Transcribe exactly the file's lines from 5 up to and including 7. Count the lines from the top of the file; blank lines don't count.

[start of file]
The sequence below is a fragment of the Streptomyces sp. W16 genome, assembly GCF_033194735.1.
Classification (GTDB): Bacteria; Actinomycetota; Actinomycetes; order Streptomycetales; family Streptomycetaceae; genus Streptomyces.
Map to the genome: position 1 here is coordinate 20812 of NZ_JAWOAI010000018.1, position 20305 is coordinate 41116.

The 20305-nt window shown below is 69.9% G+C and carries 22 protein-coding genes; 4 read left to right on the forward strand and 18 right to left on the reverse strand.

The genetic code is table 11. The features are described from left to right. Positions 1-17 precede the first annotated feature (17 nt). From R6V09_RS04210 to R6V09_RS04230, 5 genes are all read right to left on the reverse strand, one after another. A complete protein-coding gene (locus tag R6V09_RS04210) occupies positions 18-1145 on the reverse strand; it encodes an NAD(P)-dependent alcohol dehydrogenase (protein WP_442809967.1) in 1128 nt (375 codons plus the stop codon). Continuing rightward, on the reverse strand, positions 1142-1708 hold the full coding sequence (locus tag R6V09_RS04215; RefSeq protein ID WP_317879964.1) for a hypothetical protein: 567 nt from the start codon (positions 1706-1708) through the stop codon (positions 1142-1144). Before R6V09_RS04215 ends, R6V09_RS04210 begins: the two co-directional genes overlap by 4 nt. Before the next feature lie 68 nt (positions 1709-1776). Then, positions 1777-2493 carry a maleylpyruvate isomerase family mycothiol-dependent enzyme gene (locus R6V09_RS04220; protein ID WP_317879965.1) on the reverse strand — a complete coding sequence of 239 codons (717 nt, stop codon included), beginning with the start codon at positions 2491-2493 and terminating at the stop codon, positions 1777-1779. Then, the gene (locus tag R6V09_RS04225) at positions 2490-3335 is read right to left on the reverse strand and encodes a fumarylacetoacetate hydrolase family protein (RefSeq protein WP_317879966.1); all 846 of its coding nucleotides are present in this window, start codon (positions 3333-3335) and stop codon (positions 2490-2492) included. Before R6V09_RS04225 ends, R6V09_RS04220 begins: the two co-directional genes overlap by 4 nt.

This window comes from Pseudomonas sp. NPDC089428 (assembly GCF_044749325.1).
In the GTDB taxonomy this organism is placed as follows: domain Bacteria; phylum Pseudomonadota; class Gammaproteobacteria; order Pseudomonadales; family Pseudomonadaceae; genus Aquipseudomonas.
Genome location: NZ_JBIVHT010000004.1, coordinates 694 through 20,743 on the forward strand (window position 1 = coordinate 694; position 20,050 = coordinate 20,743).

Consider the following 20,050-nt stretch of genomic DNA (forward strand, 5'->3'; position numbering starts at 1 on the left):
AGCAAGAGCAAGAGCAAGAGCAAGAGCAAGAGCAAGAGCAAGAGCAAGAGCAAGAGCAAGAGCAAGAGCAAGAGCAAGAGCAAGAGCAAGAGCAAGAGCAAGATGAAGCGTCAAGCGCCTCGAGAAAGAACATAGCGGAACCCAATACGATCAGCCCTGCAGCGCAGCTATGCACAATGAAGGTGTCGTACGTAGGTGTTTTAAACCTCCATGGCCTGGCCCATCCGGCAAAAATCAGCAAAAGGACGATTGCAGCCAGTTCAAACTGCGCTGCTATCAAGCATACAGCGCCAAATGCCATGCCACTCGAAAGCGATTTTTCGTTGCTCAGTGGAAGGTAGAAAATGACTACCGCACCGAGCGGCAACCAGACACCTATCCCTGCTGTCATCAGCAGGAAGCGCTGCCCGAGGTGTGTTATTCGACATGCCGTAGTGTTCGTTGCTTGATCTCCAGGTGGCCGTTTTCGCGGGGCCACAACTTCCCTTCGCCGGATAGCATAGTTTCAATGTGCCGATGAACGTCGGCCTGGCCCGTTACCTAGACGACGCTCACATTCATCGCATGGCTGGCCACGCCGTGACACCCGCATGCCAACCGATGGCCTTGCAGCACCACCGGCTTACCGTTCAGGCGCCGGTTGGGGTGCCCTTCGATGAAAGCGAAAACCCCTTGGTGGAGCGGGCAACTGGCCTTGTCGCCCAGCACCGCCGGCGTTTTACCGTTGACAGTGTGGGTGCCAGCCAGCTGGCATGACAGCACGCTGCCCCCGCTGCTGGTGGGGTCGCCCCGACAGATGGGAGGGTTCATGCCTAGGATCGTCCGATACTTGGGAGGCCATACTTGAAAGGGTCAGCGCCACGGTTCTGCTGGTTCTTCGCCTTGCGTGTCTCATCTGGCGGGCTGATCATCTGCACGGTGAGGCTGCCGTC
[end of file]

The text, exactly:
The genetic code is table 11. The features are described from left to right. Positions 1-17 precede the first annotated feature (17 nt). From R6V09_RS04210 to R6V09_RS04230, 5 genes are all read right to left on the reverse strand, one after another. A complete protein-coding gene (locus tag R6V09_RS04210) occupies positions 18-1145 on the reverse strand; it encodes an NAD(P)-dependent alcohol dehydrogenase (protein WP_442809967.1) in 1128 nt (375 codons plus the stop codon). Continuing rightward, on the reverse strand, positions 1142-1708 hold the full coding sequence (locus tag R6V09_RS04215; RefSeq protein ID WP_317879964.1) for a hypothetical protein: 567 nt from the start codon (positions 1706-1708) through the stop codon (positions 1142-1144). Before R6V09_RS04215 ends, R6V09_RS04210 begins: the two co-directional genes overlap by 4 nt. Before the next feature lie 68 nt (positions 1709-1776). Then, positions 1777-2493 carry a maleylpyruvate isomerase family mycothiol-dependent enzyme gene (locus R6V09_RS04220; protein ID WP_317879965.1) on the reverse strand — a complete coding sequence of 239 codons (717 nt, stop codon included), beginning with the start codon at positions 2491-2493 and terminating at the stop codon, positions 1777-1779. Then, the gene (locus tag R6V09_RS04225) at positions 2490-3335 is read right to left on the reverse strand and encodes a fumarylacetoacetate hydrolase family protein (RefSeq protein WP_317879966.1); all 846 of its coding nucleotides are present in this window, start codon (positions 3333-3335) and stop codon (positions 2490-2492) included. Before R6V09_RS04225 ends, R6V09_RS04220 begins: the two co-directional genes overlap by 4 nt.

This window comes from Pseudomonas sp. NPDC089428 (assembly GCF_044749325.1).
In the GTDB taxonomy this organism is placed as follows: domain Bacteria; phylum Pseudomonadota; class Gammaproteobacteria; order Pseudomonadales; family Pseudomonadaceae; genus Aquipseudomonas.